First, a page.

The second in command at world’s largest travel company Tui Travel has conceded that legacy technology systems are the biggest barrier to progress.
The firm’s deputy chief executive Johan Lundgren was speaking in a session on the opening day of the Institute of Travel and Tourism conference in Barbados this week.
He said if he could start Tui from scratch now he would make sure it did not have such problems caused by legacy systems. Some Tui systems are 40 years old, he revealed.
“I would make sure that I never got into that situation because these are systems that are costly to maintain – we have to call people in from retirement.
“Legacy systems like that are clearly a barrier. We are addressing that but it takes money and resources.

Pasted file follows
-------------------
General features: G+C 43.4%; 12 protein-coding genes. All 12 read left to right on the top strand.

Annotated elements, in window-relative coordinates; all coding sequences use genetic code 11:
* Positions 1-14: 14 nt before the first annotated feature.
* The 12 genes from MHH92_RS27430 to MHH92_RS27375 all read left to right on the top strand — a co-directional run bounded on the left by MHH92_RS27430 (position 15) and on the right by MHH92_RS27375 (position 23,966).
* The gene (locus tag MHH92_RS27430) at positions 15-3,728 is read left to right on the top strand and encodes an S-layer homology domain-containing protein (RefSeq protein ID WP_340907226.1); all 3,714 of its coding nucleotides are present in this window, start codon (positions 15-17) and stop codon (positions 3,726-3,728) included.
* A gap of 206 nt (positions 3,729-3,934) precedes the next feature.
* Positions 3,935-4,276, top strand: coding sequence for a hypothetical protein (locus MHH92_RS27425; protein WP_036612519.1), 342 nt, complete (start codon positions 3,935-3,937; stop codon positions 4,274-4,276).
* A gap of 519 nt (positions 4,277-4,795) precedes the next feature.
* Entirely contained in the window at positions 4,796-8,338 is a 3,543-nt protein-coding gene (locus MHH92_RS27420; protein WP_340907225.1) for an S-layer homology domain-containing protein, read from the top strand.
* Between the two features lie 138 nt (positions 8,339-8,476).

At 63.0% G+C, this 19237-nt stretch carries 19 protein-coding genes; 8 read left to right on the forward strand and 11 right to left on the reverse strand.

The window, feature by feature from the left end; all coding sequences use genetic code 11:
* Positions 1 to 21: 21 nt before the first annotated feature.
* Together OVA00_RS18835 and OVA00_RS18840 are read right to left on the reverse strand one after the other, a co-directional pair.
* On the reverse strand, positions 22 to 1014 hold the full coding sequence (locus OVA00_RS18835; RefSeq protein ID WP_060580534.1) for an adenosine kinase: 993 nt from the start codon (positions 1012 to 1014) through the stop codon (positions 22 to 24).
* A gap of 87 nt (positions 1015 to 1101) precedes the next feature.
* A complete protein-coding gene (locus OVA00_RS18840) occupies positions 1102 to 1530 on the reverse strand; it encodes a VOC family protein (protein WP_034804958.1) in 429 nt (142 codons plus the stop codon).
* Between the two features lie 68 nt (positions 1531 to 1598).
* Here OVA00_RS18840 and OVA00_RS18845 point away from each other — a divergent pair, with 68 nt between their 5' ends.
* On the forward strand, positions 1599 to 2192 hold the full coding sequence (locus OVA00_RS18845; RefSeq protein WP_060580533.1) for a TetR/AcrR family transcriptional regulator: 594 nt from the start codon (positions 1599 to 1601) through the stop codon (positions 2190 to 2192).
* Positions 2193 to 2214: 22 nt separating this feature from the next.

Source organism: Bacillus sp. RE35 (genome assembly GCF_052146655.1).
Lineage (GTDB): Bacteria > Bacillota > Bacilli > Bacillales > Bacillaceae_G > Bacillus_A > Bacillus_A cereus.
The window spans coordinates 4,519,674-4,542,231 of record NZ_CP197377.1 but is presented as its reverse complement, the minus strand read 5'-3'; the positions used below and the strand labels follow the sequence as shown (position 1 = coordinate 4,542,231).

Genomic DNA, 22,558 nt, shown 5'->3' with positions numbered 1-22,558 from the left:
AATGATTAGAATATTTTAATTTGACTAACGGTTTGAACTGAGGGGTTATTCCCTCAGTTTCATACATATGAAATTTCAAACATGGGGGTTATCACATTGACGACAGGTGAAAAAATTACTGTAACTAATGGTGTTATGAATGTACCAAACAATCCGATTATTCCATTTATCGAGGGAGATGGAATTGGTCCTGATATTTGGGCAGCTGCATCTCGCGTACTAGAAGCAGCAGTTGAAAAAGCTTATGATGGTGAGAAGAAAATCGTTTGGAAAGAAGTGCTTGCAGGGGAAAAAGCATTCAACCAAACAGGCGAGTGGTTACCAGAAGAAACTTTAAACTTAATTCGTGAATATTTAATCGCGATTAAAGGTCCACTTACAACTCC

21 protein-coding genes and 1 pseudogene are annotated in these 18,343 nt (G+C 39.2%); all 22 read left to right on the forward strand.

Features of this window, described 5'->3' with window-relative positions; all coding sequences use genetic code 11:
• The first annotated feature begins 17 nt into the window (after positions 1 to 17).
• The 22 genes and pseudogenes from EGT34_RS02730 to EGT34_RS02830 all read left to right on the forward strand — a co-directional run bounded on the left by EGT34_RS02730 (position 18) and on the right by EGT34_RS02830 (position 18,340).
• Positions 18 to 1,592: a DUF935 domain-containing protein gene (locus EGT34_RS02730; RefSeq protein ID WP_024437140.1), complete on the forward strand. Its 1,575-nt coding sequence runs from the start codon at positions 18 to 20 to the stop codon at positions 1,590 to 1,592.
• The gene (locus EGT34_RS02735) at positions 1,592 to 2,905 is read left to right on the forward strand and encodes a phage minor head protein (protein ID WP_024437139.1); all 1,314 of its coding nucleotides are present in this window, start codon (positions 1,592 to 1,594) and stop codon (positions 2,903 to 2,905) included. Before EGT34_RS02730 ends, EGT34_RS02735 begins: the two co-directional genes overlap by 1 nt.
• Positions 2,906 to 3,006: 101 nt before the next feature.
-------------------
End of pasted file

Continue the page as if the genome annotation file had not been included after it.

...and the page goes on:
“Most businesses are now becoming more technology driven and having an old system does not necessarily help to do that.
“In some areas of Europe we are very well advanced but that’s a project to consolidate the systems across the whole mainstream business.”
Lundgren said despite the firm’s continuing move to sell more of its own exclusive product, third party retailers remained an important channel but ultimately the customer would decide who flourishes.
He claimed that he no longer places a value on the proportion of business he would like to see through various channels.
“For me, that’s absolutely consumer driven. The consumer will choose the distribution levels each channel deserves.
“Every distribution channel has to earn its own right to get the customers. There are independent travel agencies who do a fantastic job, in other areas we have not seen growth.
“We are moving to exclusive concepts and that’s an easy sell for travel agents. Independents are an important part of our distribution and will remain so.”
Lundgren said in his former market of the Nordics where Tui pioneered the move to online the fastest growing area of the business was now through third parties.